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Appetite. 2011 Aug;57(1):272-7. doi: 10.1016/j.appet.2011.05.307. Epub 2011 May 20.

Compliance with Mediterranean Diet Quality Index (KIDMED) and nutrition knowledge levels in adolescents. A case study from Turkey.

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1
Gazi University Industrial Arts Education Faculty, Department of Family and Consumer Sciences Education, Food and Nutrition Technology Division, 06830 Golbası, Ankara, Turkey. semras@gazi.edu.tr

Abstract

Adopting an eating pattern complying with the Mediterranean diet not only decreases body fat mass and obesity risk, but also reduces development of various health problems. This study investigated the nutritional awareness and diet quality Mediterranean Diet Quality Index (KIDMED) of Turkish adolescents. The study was conducted with 890 voluntary participants (464 boys and 426 girls) aged 10-14 years. A questionnaire form was used to learn demographic characteristics of the participants. Participants' nutritional awareness was determined through a 20-item knowledge form and their nutritional habits through a 16-item Mediterranean Diet Quality Index (KIDMED). The average nutritional knowledge score was X=82.22 ± 0.42. Results indicated that 17.9% of the participants had a low quality diet (≤ 3 points), 59.2% had a mid-quality/needs-improvement diet (4-7 points) and 22.9% had an optimal quality diet (≥ 8 points). The study results showed that the subjects' diet quality was low and that their nutrition knowledge levels were related to their nutritional habits.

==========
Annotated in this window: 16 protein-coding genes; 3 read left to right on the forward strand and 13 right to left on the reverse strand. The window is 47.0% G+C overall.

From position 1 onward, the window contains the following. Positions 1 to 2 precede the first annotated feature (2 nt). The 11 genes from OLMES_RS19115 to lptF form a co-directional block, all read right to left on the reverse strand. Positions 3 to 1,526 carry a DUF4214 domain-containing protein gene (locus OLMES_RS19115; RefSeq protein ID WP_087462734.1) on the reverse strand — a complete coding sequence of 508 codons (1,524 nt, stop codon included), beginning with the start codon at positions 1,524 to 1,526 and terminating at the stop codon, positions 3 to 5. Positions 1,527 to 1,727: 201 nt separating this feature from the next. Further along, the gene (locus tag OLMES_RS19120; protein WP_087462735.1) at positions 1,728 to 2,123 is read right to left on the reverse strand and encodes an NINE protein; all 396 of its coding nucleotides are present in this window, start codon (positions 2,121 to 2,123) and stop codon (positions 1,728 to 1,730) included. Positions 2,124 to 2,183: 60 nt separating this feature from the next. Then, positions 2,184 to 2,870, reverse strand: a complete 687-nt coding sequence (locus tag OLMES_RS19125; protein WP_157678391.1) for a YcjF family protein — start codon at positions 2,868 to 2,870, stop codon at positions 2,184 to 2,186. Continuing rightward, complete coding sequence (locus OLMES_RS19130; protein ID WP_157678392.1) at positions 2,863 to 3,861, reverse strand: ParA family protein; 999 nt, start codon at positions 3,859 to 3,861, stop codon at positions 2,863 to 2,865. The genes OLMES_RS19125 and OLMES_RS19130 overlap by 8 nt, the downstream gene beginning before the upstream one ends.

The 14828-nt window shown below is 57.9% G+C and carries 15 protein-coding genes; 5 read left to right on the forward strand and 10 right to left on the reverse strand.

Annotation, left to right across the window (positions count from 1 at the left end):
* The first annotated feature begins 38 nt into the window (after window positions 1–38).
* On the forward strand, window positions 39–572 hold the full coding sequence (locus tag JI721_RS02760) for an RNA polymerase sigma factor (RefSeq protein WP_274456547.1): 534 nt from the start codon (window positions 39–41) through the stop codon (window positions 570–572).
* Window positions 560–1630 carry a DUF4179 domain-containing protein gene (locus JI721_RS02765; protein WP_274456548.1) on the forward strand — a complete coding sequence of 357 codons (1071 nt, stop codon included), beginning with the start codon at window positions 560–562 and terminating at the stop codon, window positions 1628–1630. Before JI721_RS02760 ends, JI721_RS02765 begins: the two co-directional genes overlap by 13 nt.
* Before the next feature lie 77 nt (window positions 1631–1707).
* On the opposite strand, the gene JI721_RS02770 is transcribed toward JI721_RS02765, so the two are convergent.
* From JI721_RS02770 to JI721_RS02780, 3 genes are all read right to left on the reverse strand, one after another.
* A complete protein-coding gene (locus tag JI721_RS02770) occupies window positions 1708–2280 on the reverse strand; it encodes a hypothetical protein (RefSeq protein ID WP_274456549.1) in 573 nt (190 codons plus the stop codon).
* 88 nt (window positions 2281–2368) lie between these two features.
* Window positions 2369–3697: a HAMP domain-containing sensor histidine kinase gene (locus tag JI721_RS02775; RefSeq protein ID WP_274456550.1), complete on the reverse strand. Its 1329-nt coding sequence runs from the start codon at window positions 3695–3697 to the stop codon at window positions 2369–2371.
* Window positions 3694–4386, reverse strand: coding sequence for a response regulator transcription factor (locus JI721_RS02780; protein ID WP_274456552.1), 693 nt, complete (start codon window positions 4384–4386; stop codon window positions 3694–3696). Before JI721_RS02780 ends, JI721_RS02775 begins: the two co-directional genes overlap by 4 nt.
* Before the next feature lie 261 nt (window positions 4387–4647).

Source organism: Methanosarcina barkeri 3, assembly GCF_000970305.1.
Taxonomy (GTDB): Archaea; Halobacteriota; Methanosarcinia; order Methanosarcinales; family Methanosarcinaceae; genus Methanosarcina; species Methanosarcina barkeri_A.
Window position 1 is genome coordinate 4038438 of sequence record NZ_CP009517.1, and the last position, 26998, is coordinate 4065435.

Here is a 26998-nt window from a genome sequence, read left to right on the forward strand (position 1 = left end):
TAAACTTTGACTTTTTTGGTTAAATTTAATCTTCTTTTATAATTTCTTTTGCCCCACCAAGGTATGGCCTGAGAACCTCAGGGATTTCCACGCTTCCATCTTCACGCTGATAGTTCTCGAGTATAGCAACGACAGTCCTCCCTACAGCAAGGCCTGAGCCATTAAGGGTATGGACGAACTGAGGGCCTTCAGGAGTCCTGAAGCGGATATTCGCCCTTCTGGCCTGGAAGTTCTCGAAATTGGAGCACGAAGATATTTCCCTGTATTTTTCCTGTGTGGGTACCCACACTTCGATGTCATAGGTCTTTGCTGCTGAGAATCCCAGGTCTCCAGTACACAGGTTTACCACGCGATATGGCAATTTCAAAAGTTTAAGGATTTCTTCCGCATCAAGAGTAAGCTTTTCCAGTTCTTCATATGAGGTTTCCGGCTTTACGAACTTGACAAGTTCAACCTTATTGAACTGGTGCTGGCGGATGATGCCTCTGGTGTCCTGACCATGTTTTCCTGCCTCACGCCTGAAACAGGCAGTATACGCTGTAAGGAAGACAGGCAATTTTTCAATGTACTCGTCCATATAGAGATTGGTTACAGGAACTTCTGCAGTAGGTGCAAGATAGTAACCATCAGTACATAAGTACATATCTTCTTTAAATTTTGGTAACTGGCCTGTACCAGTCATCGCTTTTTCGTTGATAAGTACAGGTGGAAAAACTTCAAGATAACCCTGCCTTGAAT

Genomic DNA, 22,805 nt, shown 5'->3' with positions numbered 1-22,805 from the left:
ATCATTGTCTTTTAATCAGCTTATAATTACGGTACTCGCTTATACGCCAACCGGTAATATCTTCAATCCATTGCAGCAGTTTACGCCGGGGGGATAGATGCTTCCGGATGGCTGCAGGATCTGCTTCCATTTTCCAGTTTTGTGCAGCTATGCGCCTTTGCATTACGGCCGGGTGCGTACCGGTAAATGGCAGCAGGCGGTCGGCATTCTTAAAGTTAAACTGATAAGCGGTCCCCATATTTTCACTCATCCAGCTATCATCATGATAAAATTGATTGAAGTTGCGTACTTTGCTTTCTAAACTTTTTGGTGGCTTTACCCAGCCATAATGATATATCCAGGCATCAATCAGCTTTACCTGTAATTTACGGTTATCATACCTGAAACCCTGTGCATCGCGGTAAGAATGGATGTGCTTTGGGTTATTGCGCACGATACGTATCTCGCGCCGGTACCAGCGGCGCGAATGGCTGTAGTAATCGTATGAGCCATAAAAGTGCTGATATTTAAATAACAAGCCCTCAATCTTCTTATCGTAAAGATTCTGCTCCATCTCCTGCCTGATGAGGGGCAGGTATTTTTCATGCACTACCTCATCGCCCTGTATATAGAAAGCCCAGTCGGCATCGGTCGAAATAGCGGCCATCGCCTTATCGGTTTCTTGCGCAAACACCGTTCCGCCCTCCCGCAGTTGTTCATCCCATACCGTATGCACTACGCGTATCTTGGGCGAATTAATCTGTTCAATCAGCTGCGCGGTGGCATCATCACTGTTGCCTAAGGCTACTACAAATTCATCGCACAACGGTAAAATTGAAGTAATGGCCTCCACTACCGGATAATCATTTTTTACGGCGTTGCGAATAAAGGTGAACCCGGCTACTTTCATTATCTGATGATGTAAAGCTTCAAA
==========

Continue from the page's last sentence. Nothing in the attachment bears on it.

PMID:
21624407
DOI:
10.1016/j.appet.2011.05.307
[Indexed for MEDLINE]
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